By Tom Demerly for tomdemerly.com
At a neighborhood meeting with our Mayor last week there were questions about finding lost pets, zoning ordinances and people having too many lights on the outside of their houses.
And then there was the question of the night. The bomb dropper. The president of a large neighborhood association asked the Mayor of Dearborn, “What is the City of Dearborn doing about the coronavirus?”
The room went silent.
For just a moment, the mayor flashed a quarter of a smile across the right side of his face. He glanced down at the table top in front of him, recalibrating his response I suspect, in the way that politicians at every level must offer a substantive response to even the most inane, crackpot inquiries. Then he began, “Our emergency services have been drilling on response practices in preparation for any unlikely… ”
If you do a Google search on, “Things most likely to kill a person living in America”, you find that heart disease is our most prevalent lethal threat. This is followed by cancers. Not far down the list, the number 8 killer of Americans, is a broad category called “accidents”. Drill down into “accidents” and you learn that using a smartphone while driving is creating a great national cull of our highly mobile, highly connected population.
But nowhere on any list does “highly contagious, rapidly-proliferating, recently mutated exotic Asian viruses” appear. That is because, for the president of a neighborhood association- or anyone living in Dearborn- the threat of coronavirus is effectively nil.
In the United States, there are 1.5 million people hospitalized every year from accidents related to smartphone use. Last year the common flu killed 10,000 Americans. So far, this year the Centers for Disease Control say that, “At least 19 million people in the U.S. have experienced flu illnesses this season”. And as I type this, the acceleration of the spread of the largely non-fatal coronavirus half a world away from Dearborn, Michigan in a city most Americans couldn’t find on a globe, is decelerating.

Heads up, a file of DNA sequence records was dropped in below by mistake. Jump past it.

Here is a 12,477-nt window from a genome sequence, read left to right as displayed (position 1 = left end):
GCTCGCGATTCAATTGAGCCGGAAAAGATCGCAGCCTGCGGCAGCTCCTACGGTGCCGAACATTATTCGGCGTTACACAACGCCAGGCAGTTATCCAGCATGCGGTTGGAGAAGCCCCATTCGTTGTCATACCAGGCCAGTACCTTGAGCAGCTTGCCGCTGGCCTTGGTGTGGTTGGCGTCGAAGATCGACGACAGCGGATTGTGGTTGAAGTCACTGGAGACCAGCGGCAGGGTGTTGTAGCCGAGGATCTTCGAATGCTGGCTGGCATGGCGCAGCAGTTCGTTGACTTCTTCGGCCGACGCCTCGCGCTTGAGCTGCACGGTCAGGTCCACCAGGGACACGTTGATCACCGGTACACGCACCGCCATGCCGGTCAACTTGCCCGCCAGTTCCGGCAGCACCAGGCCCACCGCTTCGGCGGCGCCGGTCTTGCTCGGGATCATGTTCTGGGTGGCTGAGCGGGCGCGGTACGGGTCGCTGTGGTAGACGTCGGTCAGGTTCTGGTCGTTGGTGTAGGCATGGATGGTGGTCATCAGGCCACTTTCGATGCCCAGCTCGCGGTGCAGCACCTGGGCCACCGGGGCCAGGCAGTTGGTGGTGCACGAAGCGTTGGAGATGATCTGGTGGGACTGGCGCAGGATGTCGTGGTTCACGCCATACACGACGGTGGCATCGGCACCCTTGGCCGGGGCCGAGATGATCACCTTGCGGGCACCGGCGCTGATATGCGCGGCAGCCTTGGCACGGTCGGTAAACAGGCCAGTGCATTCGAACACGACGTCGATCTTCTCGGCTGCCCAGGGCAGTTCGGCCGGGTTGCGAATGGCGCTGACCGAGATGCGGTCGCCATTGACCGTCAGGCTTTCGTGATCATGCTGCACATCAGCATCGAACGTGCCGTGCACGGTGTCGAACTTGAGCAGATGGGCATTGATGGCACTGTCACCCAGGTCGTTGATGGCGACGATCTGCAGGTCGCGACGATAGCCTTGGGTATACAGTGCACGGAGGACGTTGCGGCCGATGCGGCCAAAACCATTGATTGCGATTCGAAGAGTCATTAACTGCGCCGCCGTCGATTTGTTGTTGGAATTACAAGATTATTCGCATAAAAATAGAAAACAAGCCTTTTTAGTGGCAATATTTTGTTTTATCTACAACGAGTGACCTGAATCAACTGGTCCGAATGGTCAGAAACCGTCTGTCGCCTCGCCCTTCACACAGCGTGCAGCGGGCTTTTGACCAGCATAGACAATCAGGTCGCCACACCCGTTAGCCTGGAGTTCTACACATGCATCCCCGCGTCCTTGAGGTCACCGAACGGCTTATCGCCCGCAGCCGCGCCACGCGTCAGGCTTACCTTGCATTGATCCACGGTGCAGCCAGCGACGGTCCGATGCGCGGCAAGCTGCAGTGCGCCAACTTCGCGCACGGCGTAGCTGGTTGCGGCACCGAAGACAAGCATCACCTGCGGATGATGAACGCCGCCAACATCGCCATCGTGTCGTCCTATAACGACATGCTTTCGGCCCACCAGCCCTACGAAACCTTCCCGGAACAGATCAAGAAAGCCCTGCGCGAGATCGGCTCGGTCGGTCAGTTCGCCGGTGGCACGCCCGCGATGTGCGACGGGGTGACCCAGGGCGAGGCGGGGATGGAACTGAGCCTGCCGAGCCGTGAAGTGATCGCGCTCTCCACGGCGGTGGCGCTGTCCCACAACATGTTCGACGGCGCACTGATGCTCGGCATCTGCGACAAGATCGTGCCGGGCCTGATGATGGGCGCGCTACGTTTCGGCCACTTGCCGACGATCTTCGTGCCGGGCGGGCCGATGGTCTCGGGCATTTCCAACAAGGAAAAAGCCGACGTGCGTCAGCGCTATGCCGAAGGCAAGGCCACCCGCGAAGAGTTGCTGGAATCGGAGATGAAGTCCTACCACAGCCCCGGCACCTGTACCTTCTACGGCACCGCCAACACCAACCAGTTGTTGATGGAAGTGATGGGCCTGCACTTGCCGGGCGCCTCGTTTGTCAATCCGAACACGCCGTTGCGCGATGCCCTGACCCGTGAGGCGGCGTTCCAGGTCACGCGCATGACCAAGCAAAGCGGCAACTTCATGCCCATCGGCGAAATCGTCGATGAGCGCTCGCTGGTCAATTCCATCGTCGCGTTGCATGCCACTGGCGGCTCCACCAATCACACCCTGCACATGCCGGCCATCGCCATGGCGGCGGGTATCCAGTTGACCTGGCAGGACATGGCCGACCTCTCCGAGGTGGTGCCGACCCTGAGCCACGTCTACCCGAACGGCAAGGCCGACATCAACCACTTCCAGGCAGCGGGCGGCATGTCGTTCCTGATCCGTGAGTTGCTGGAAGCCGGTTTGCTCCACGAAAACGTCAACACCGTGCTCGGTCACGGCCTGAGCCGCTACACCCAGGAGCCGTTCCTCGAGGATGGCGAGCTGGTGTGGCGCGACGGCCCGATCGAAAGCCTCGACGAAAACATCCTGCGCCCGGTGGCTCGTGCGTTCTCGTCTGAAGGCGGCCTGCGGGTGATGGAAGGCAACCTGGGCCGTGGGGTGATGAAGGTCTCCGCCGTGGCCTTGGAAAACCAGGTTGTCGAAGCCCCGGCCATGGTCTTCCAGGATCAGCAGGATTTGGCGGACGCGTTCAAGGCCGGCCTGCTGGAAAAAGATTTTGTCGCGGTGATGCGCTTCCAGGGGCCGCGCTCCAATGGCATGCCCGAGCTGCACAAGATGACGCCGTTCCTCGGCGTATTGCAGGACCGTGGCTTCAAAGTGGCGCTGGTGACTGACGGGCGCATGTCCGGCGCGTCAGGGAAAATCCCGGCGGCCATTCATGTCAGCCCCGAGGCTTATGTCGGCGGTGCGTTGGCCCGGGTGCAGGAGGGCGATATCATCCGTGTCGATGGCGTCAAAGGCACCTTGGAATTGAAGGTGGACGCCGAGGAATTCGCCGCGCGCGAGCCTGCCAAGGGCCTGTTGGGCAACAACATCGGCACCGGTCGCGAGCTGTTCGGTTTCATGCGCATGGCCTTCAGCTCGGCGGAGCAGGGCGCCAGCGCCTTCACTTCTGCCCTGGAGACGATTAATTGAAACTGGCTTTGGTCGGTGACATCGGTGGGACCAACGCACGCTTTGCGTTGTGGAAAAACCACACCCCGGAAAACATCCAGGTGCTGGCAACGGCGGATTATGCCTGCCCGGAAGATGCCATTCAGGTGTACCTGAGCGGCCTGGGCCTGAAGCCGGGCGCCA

But still, the coronavirus question came up. Why is that?
On June 1, 1980, Ted Turner launched the Cable News Network, or CNN, the first 24-hour news network. In the four decades since then, the way Americans consume news, and what is actually called “news”, has changed more than at any time in history.
Prior to 1980, the U.S. relied on predominantly 3 news networks that broadcast six hours of content each per day. Today there are at least 25 major network news media outlets in the U.S., all broadcasting across multiple outlets 24-hours, around the clock. That is a staggering 2300% increase in the amount of network news media we’re served every 24 hours in only four decades.
But it gets even more interesting. And dangerous.
In less than half the time it took for network news media to completely reinvent itself, only 16 short years ago, Mark Zuckerberg invented “participatory media”. Most people call it social media. When Zuckerberg started what was then called “The Face Book”, he did what most innovators do; he put something out there that would change the world before he invented the rules about how to use it. From edged tools to fire to printed words to nuclear weapons and instant communications, humans invent culture-changing technologies before they figure out the rules for how to best use them. We throw the new, culture-changing technologies out there and worry about figuring out how to best use them later. In the process, there is always calamity.
In the 16 years since Facebook began, the number of outlets with access to your 600 X 800 news screen went from 25 news outlets to… 1.69 billion individual users, each one vying for attention and relevance. Even more than the four-decade, 2300% proliferation of available news every 24 hours, the explosion of 1.69 billion individual broadcasters on Facebook (not to mention other social media outlets, like Twitter’s 330 million) has influenced the way we consume information, and confuse it with what is credible news.
The single deadliest thing about the coronavirus outbreak is the media frenzy that surrounds it. Coronavirus is a serious health threat, but not in Dearborn, Michigan. In the five years since it was first identified, and before this most recent outbreak, its impact on public health has been minimal compared to other health risks like cancer and distracted driving. Cancer and distracted driving just haven’t dominated social media and news media for the last seven days.
This revolution in how we consume media, and confuse it with news, is why a neighborhood association president in Dearborn, Michigan, 7,273 miles and 13 time zones away from Wuhan, China is now suddenly asking about coronavirus when the things that will likely kill her go basically ignored. And this is the very real threat.
Tom Demerly reports on Defense and Technology stories from around the world to TheAviationist.com, BusinessInsider.com and numerous other international news outlets.